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A commenter (on Wilson's site) named Michael Hutton had a good word:
I do agree that not eating in front of Muslims during Ramadan is respectful, and I would support and encourage those who rub shoulders with Muslims to do so. But as for keeping Ramadan in order to build a bridge, How can you do works for merit in order to help free people from the slavery of working for merit? How can you observe the religion Christ died to set them free from?

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Friday, August 14, 2009

Too Complementarian?

In this dialog, Pastor John was answering a specific question. “Do you think complementarianism is so important to some people that they deny women more opportunities than the Bible denies them?” It wasn’t a defense of biblical complementarianism.

Your emotional response is well noted, I hope, with all complementarians. We should uphold the truth as Piper indicated. However, to shy away from the truth because some may pervert it is foolish. Saying What did Piper do to give back to that woman her lost years is akin to saying what have I given back to [insert people] who were harmed or put into hiding during the Inquisition. Piper stands for the truth, not what that husband did. I would stand for the truth, not justifying violence because someone is not Christian. Taking biblical complementarianism and adding falsehoods to it as the man to whom Piper was referring simply means that we can take any of God’s truth and turn it on its head.

Why is it so important to choose the one thing that is spoken against? Why not champion the areas where Paul speaks clearly about what women can do? It’s our nature to focus on what we don’t get. Why focus on the one tree in the garden from which we cannot eat rather than the entirety of the rest of the garden?


I would say the command is repeated and reflected. 1 Corinthians 11, 1 Tim 2, 1 Tim 3 (and 5 indicating teaching) and Titus 1. All of which is also reflective of Ephesians 5, Colossians 3 and 1 Peter 3.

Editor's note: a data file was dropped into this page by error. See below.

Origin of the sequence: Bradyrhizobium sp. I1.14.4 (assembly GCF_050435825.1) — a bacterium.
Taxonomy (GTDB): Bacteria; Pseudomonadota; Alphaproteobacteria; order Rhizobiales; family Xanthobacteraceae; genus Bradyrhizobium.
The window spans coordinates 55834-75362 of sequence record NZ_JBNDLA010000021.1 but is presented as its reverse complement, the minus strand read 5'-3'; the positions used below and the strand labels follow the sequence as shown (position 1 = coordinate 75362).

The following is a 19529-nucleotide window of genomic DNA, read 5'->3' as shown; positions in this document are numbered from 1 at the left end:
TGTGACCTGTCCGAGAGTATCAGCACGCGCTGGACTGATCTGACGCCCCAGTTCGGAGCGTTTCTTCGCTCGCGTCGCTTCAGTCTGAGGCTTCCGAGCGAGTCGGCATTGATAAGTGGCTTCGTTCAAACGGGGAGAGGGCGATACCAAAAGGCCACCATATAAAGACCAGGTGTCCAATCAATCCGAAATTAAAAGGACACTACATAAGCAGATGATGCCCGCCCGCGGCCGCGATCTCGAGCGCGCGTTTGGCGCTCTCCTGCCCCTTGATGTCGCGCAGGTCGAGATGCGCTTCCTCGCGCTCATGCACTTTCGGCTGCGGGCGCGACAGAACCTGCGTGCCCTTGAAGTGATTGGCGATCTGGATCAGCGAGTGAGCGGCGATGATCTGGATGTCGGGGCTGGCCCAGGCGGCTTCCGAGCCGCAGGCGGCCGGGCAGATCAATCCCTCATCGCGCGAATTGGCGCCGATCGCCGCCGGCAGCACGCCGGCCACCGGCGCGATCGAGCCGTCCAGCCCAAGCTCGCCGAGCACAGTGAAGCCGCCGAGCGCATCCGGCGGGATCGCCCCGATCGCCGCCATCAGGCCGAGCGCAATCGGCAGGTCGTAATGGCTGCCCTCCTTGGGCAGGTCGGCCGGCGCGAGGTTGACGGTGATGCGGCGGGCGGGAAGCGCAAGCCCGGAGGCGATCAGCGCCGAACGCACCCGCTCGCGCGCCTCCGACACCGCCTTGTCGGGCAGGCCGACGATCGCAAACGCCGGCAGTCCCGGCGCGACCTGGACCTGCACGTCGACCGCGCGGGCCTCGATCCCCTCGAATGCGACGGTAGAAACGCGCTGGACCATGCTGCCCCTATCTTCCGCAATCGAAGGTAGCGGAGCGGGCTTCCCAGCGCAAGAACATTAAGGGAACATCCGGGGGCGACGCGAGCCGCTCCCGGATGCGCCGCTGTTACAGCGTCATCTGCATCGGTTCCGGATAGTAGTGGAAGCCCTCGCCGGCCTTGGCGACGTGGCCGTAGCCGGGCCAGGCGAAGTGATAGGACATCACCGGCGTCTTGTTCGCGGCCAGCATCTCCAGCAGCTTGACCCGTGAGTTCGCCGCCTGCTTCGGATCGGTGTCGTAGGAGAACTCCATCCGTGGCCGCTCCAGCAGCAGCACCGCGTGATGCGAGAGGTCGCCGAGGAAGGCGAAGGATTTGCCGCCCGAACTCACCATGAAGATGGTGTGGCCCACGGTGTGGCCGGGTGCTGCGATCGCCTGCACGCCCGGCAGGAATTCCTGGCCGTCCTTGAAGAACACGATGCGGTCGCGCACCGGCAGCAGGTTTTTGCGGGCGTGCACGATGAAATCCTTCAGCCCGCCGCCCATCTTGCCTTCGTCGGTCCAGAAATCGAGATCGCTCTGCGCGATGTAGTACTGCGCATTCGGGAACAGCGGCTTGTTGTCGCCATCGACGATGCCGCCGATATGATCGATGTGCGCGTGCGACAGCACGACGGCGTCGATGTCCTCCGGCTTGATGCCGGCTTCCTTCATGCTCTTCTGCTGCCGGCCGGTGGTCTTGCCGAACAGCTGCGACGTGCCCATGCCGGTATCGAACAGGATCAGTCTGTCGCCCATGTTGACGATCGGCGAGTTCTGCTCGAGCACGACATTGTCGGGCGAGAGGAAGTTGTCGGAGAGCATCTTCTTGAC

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Tuesday, August 4, 2009

Keeping the Courts out of the Marriage Debate
I think what Matt S was indicating was that the LGBT who proclaim Christ are calling dark light and evil good. The bible is very clear about this sin. The bible is very clear that we are all rebellious. Meaning I sin and fall short of the glory of God. It is another thing, however, to say that my sin is OK and acceptable in God’s eyes. No one will arrive at judgment without sin, we all stand condemned. What is in question is standing on the word of God or saying that God was a liar when He condemns homosexuality. And, perhaps I should restrain, but Paul said that the Athenians were deeply religious people, too, spiritual, religiosity and Christianity are not one in the same.

As far as the equal rights part, we live in a country where we have a say in the laws. As bible-believing Christians, we’ll continue to fight for biblical commands, but, in the end, we will obey authority in the absence of disobeying God. However, just to quickly address the rights question and reiterate a question asked often, what is the difference between the right of two men (or women) marrying versus three men or three women and one man? In the sliding scale of "equal rights", do you have an eternal measuring stick for those?

Didn’t this conversation
already happen in a way?

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Wow, Matt. I think that, in order to prevent a straw man argument, I would say that….

  • Standing by a biblical condemnation of homosexuality does not mean standing by a continuation of Levitical law (Christ fulfilled the law).

  • I can’t speak for anyone else, but I never said anything about not having LGBT people around my family. I also don’t avoid adulterers, the promiscuous, thieves and gossips. I don’t avoid them and I reach out to the lost in my community. I also try not to shy away from fellow believers who revel in their sin.

  • I believe in obedience to God’s commands. Just because I have an innate urge, a chromosomal tendency for pornography, for stepping out on my wife, for gossiping, etc., it does not invalidate my command to obedience. Unlike many of my brethren, I don’t discount genetic links (I see them as products of the fall). I don’t believe they hold the water that is desired, though, as a tendency is not an absolute (i.e. those who are blind are those who truly don’t have a choice).